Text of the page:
Staying Creative

The life of the artist – the creative individual is fraught with mundane necessities. You know: making a living; being reasonable to the people you live with; cleaning your teeth and leaving the house without smelling or with too many holes or stains down the front of your shirt. So, good writers, artists, sewers, knitters, photographers, potters, soap makers, cake makers and decorators; all makers and creators, how do we keep our creative flame burning when the nay-saying winds swirl around us doing all that is possible to snuff out our fires?

1. Keep believing. You must believe in yourself. If you don’t no-one else will.

2. Allow yourself to be. You don’t have to do all the time. Be in the space, the time, the mood. Don’t feel you have to lift a utensil of any type. Just be, let it flow over you, into you and when you’re really ready you can do.

3. Be aware of all that is possible in the world. Everything around you can feed your creative spirit. Read newspapers, trashy magazines, surf the net, watch telly, go to the movies, window shop, have drinks with friends, go somewhere new, do something new. If you accept that all that you do is part of your creative/making spirit then nothing you do is wasted, is taking you away from your need, your desire to create.

4. Keep a note-book. It’s not necessary to take it everywhere! But it is important to keep track of ideas, interesting snippets, visual images. Stick things into it – clippings, pictures, ads, tickets, a leaf, a flower; your own sketches, plans, lists, hopes, character beginnings, the house you will live in one day. As with 3 – keep all sorts of things, just because there’s something, well, just something about them. You never know what will burrow into your brain, what you will find useful. Looking back over these books is pure bliss and something half forgotten, some obscure note, could spark something brilliant.

5. Practise your chosen Art regularly. You won’t get better or keep the creative buzz bubbling if you don’t do it. So, as well as just being – you also have to do. As often as you can. Once a day may be impractical. Even once a week can be too much at times too, but I think that’s what you should aim for. Even if it’s one perfect cup cake, even if it’s just one small blog, a brief sketch of your dog as a dragon, one perfectly composed photo. Schedule yourself some time each week to do what you must do to be you – to be the creative person that keeps you alive. Don’t let the mundanity of life over-whelm you. Give yourself at least an hour a week to do, to make. It’s not that much time really over the whole week, is it now?

6. Share your work. How many ways can you do this? Face-book is the obvious one and so many people post their latest creations and it is a buzz for friends to see how fabulous and clever you are.  Set up your own blog, and even if you’re not a writer, you can post amazing pictures of what you do – get your magic out there. Remember Kevin Coster, in Field of Dreams – ‘if you build it, they will come’? Join groups, clubs, of like minded people. Enter competitions, do a course. Meet others like you, with a passion and desire to be magic and creative; they don’t all want to steal your ideas or criticise you. However, let me caution writers against some on-line sites, where you are invited to post your stories and join in the criticism and rating of other work. It sounds useful, but too often it’s not objective and can become incredibly vitriolic and soul destroying. I think this sort of interaction is better face to face, or with someone you trust, who can give you feedback that is honest and helps you become a better writer.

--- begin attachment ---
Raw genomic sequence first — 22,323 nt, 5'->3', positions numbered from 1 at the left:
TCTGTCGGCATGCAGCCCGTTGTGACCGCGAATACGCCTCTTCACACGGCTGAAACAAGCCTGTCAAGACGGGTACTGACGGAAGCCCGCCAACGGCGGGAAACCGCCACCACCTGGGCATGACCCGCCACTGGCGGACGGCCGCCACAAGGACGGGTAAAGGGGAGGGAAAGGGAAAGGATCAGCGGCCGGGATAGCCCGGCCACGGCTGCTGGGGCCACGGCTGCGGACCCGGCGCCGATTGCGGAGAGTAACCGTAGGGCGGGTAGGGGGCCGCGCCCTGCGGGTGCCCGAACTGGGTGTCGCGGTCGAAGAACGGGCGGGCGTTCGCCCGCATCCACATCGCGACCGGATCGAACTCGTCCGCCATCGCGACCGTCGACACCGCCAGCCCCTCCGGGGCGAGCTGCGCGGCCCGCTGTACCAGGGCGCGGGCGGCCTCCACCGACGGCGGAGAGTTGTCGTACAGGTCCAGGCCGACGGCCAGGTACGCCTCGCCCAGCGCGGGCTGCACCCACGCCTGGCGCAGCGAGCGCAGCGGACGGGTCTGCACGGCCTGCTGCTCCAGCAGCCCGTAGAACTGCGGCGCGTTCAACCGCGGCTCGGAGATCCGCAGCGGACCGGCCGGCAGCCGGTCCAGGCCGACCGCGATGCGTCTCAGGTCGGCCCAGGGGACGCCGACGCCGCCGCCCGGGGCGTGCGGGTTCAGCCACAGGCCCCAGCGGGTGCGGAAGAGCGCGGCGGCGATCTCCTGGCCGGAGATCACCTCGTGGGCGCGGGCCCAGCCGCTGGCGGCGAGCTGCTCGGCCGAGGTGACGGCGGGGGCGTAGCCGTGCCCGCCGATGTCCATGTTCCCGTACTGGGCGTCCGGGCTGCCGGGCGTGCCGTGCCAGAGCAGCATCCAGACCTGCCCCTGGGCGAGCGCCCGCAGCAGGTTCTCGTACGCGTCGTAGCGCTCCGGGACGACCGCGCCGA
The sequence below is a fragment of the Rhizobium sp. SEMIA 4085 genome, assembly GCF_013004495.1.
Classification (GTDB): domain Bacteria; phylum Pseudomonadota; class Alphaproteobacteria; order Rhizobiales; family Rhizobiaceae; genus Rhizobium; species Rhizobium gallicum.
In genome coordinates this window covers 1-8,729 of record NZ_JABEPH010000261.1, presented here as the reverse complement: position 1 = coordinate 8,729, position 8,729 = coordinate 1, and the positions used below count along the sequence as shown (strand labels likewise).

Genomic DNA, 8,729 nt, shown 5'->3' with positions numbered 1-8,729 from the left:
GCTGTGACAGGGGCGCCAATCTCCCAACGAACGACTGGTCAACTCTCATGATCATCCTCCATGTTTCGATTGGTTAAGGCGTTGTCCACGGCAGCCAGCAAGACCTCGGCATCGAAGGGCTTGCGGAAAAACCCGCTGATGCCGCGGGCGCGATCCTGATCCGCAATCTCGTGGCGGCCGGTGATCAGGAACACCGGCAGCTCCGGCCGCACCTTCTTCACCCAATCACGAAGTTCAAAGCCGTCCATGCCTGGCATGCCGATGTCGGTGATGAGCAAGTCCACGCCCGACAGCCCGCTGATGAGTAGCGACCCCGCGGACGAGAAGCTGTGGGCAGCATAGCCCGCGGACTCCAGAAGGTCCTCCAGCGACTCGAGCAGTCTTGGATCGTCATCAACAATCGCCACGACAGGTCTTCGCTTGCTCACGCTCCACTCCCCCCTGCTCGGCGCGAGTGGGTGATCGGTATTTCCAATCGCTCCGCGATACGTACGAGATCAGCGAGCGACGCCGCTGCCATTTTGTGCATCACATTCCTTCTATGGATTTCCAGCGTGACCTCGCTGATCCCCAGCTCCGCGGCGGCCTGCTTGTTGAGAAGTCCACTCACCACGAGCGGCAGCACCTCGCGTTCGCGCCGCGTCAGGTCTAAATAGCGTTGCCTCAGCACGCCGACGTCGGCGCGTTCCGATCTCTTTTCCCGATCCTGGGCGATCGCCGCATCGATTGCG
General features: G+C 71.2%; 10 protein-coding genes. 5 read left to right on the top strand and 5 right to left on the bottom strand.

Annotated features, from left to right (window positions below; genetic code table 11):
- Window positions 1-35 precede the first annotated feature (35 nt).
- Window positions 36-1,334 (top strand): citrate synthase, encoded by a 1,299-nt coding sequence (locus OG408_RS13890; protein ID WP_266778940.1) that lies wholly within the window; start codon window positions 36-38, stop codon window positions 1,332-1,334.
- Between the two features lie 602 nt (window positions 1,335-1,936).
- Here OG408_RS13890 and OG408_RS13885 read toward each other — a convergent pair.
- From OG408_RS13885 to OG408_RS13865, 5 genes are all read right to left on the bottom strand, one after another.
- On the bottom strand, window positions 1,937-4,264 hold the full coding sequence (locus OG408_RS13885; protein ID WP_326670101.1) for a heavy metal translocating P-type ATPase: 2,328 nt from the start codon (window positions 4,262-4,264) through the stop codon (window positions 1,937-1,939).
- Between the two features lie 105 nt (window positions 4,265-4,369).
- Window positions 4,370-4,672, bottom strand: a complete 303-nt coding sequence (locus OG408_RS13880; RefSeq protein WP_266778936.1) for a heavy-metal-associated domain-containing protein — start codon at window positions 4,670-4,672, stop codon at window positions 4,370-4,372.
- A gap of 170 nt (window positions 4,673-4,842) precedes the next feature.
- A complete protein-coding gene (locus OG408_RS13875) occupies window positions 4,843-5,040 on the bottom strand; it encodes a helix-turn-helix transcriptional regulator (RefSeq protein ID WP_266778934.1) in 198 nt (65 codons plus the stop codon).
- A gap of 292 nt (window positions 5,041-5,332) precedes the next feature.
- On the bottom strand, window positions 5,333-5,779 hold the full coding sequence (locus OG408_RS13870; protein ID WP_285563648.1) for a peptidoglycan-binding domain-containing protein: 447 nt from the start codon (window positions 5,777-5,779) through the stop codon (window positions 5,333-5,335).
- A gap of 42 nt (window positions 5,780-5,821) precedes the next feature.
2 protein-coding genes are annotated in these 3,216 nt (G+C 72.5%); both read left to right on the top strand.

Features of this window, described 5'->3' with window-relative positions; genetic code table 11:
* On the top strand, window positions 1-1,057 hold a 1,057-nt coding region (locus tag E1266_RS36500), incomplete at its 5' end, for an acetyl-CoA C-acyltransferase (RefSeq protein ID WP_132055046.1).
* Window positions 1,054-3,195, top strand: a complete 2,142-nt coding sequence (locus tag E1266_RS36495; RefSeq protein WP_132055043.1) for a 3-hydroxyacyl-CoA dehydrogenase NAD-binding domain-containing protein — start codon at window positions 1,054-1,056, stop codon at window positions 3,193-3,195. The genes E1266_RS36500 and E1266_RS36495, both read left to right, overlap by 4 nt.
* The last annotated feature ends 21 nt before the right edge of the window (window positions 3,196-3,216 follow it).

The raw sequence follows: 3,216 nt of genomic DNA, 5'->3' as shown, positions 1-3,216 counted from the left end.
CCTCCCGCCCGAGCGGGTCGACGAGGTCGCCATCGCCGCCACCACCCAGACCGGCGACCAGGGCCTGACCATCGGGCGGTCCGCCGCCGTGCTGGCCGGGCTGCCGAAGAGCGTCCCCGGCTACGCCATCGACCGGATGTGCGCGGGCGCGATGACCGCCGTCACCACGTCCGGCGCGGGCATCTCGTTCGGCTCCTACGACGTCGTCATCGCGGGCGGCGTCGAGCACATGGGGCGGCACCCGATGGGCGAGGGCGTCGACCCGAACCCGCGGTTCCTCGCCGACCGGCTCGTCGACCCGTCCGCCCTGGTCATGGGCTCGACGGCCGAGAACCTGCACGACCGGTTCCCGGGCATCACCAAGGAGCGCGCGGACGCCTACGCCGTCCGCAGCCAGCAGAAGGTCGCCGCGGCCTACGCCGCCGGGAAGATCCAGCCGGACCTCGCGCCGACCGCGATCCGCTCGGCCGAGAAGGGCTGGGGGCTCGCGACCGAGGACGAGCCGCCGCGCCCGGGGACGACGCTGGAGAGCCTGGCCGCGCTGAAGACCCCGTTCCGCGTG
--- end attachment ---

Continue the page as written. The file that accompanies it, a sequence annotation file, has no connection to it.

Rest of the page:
7. Collaborate. This could be scary, could be the best thing you do; especially as what I’m talking about is cross-field collaboration. This idea links to 3 – that you can find inspiration/creativity anywhere in your life. So, too can you take your work further by working with an artist from a different field to yours. We create different objects in different ways, but often from similar sources. I think the difference is that writers, painters, sculptors, etc see the world differently, experience it differently. It’s rather like foreign films or novels – there are many ways to see and experience life. Other people’s insight, ways of creating and making can only enrich us, make our own creative experiences better and more fun for us to make and for others to share.

I think all of these ideas are useful for the artist, but the golden 3 are – 1. believe in yourself; 2. be; and 3. do. Oh, and share. It does your creative juices the power of good to have some positive feedback.

Light the flame, let it burn bright!


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